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What's in a Takeaway Pizza?

Author: Sarah Clark (ILEX) - Updated: 8 October 2012 | commentsComment
 
Ingredients Takeaway Pizza Fast Food Fat

Have you ever wondered just what’s in that pizza that you’ve had delivered steaming hot to your door on a Saturday night? What ingredients are in the delicious toppings? Well, it depends on what you order and where from, but a pizza isn’t always as innocent as you think.

What Should I Have On My Pizza?

The tomato based pizza topping one of the better ingredients, as tomato contains vitamin C. Cooked tomato in the form of pizza and pasta toppings, and even in tomato ketchup, is a great source of an antioxidant called lycopene. Cooked tomato actually releases more of this nutrient than raw, so have as much tomato as you like!

Most pizzas are covered with cheese, a topping that while it’s high in calcium and protein is also gram for gram higher in saturated fat than chocolate. So if you’re ordering a pizza, ask for them to go easy on cheese – or some chains actually offer a lower fat cheese option but this isn’t available everywhere, so you’ll need to check your menu.

If you want to get the best from your fast food, cover your pizza with sweet corn, mushrooms, onions, olives and as many other vegetables as you can fit on. These will give you a better nutritionally balanced meal, and the ingredients will be naturally low in fat and calories.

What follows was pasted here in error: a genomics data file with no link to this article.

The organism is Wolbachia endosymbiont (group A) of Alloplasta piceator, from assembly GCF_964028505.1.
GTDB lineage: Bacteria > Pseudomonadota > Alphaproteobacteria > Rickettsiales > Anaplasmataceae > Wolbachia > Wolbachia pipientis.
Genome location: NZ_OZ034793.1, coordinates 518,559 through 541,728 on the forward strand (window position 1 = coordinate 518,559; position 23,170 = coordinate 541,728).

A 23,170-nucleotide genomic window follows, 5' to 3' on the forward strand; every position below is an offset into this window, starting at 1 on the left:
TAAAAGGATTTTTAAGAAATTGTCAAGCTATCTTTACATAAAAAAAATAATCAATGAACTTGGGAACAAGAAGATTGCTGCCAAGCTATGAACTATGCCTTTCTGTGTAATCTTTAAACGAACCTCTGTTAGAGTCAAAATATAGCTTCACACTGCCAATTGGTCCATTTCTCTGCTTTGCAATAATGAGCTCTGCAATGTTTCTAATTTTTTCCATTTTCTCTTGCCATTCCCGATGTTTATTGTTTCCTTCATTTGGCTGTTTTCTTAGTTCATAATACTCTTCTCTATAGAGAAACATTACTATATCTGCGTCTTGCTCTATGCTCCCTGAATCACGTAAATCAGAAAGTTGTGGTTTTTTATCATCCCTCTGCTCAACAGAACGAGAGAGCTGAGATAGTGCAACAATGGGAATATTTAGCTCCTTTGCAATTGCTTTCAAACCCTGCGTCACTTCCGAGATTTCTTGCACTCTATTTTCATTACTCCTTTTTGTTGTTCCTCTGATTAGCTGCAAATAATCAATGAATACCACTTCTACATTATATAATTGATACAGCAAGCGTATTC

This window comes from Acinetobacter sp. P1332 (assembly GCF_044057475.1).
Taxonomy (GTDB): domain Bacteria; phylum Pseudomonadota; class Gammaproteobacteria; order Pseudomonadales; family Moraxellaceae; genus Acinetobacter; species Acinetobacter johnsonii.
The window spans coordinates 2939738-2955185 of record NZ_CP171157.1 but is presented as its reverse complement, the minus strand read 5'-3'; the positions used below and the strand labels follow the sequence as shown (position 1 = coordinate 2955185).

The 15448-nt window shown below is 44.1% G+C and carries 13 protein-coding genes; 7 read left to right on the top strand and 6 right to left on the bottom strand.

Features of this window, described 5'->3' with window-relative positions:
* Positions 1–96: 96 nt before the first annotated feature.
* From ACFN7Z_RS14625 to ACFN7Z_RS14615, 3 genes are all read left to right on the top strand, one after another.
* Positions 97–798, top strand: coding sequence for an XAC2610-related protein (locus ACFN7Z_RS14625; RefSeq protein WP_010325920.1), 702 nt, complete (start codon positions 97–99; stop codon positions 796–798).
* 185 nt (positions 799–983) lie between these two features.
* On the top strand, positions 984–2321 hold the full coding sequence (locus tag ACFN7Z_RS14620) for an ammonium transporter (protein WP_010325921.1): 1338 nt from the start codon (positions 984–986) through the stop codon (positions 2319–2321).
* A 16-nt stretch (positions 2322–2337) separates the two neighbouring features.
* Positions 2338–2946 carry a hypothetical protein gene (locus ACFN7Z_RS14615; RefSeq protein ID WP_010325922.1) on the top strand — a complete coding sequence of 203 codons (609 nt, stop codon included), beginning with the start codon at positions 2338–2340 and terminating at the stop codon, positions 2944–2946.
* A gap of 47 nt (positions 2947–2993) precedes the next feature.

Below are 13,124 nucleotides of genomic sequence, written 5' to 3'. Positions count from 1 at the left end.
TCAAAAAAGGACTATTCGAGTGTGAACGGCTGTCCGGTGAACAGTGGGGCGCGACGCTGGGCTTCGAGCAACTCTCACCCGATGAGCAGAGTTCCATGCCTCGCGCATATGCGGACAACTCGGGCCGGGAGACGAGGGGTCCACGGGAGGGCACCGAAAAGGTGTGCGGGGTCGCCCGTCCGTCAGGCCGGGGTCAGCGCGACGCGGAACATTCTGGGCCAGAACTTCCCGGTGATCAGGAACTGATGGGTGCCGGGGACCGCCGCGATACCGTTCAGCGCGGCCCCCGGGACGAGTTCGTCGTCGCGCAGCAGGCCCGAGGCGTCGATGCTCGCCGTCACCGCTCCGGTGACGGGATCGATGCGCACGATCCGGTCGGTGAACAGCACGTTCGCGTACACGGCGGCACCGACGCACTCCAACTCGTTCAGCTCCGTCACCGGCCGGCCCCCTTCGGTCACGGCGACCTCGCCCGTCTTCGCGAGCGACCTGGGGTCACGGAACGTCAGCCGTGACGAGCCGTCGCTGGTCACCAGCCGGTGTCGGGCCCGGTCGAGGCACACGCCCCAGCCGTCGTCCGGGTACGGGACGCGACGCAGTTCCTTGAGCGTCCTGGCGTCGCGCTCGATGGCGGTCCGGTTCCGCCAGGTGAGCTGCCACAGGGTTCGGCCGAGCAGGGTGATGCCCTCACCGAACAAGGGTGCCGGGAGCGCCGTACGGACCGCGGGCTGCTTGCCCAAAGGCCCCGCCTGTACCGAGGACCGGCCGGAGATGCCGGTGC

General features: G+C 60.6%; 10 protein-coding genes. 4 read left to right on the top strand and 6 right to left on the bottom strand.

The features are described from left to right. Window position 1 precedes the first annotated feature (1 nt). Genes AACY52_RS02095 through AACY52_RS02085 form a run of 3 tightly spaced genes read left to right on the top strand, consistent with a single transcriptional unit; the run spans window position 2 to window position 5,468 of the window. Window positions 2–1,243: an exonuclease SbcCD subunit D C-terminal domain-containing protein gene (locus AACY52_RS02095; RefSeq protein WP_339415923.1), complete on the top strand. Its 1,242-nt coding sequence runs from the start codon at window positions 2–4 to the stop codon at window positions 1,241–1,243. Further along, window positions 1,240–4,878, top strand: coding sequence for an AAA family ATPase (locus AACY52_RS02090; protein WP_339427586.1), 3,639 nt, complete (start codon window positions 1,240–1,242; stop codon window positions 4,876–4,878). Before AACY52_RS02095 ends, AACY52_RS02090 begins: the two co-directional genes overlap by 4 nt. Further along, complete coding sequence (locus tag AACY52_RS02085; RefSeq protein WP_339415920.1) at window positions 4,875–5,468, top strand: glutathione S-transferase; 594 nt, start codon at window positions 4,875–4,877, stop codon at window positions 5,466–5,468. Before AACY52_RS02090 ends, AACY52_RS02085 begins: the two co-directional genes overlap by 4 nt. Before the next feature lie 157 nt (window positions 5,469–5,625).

As a rule, meat based ingredients are the higher calorie options like pepperoni, bacon and spicy beef. These are OK in moderation but try to go easy on them and don’t go for ‘meat lovers’ or ‘double pepperoni’ options if it’s healthy ingredients you want. These toppings can really push the fat and calorie content of your takeaway up and the salt in processed meat won’t do you any good either.

Other good protein options include chicken and turkey, ham, prawns and tuna, all lower in fat and calories, and apart from the ham, unlikely to be processed so also lower in salt that the processed and fatty meat ingredients.

What’s In The Base?

Pizza bases differ according to where you order your takeaway from. Most fast food takeaways will offer a deep pan option, or a thinner crust variety, and if you are trying to be healthy, it’s usually better to opt for the thin crust version. On average, although it depends on the ingredients and size, a deep pan pizza can contain 35% more calories than a thin crust. All the extra dough does is fill you up so that you can’t finish you pizza, so it’s a painless swap to opt for a thinner base.

An Honest Crust

The last part of the pizza that can contain hidden caloric and fatty ingredients is the crust. Cottoning on to the fact that people often leave the crust in favour of the part of the pizza with the toppings on, some bigger chains have started to stuff the crusts of their takeaway pizzas with ingredients like pepperoni and garlic flavoured cheese – all undoubtedly delicious but not necessarily good for your waistline or health.

It’s fine to have the higher fat options occasionally but as a rule try and steer clear of extra cheese and processed meat ingredients, add extra vegetables and keep your pizza thin crust, and you’ll have a healthier takeaway.

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